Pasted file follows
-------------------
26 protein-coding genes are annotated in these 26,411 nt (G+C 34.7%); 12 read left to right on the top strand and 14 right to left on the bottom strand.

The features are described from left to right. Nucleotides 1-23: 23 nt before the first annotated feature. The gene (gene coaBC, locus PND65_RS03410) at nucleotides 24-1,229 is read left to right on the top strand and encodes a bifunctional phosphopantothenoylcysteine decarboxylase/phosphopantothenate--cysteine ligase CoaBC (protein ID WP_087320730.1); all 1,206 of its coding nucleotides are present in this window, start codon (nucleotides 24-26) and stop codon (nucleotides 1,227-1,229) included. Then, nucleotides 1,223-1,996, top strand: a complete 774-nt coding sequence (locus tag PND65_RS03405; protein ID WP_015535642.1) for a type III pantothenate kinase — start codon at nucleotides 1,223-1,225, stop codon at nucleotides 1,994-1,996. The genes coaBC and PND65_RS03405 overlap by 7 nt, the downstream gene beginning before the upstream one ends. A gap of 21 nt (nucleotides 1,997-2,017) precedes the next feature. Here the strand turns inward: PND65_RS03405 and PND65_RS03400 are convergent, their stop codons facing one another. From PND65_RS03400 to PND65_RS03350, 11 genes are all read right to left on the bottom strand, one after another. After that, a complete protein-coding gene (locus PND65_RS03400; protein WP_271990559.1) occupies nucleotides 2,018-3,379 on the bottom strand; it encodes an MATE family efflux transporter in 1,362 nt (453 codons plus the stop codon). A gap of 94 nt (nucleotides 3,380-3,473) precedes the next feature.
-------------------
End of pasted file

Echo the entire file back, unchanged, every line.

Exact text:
26 protein-coding genes are annotated in these 26,411 nt (G+C 34.7%); 12 read left to right on the top strand and 14 right to left on the bottom strand.

The features are described from left to right. Nucleotides 1-23: 23 nt before the first annotated feature. The gene (gene coaBC, locus PND65_RS03410) at nucleotides 24-1,229 is read left to right on the top strand and encodes a bifunctional phosphopantothenoylcysteine decarboxylase/phosphopantothenate--cysteine ligase CoaBC (protein ID WP_087320730.1); all 1,206 of its coding nucleotides are present in this window, start codon (nucleotides 24-26) and stop codon (nucleotides 1,227-1,229) included. Then, nucleotides 1,223-1,996, top strand: a complete 774-nt coding sequence (locus tag PND65_RS03405; protein ID WP_015535642.1) for a type III pantothenate kinase — start codon at nucleotides 1,223-1,225, stop codon at nucleotides 1,994-1,996. The genes coaBC and PND65_RS03405 overlap by 7 nt, the downstream gene beginning before the upstream one ends. A gap of 21 nt (nucleotides 1,997-2,017) precedes the next feature. Here the strand turns inward: PND65_RS03405 and PND65_RS03400 are convergent, their stop codons facing one another. From PND65_RS03400 to PND65_RS03350, 11 genes are all read right to left on the bottom strand, one after another. After that, a complete protein-coding gene (locus PND65_RS03400; protein WP_271990559.1) occupies nucleotides 2,018-3,379 on the bottom strand; it encodes an MATE family efflux transporter in 1,362 nt (453 codons plus the stop codon). A gap of 94 nt (nucleotides 3,380-3,473) precedes the next feature.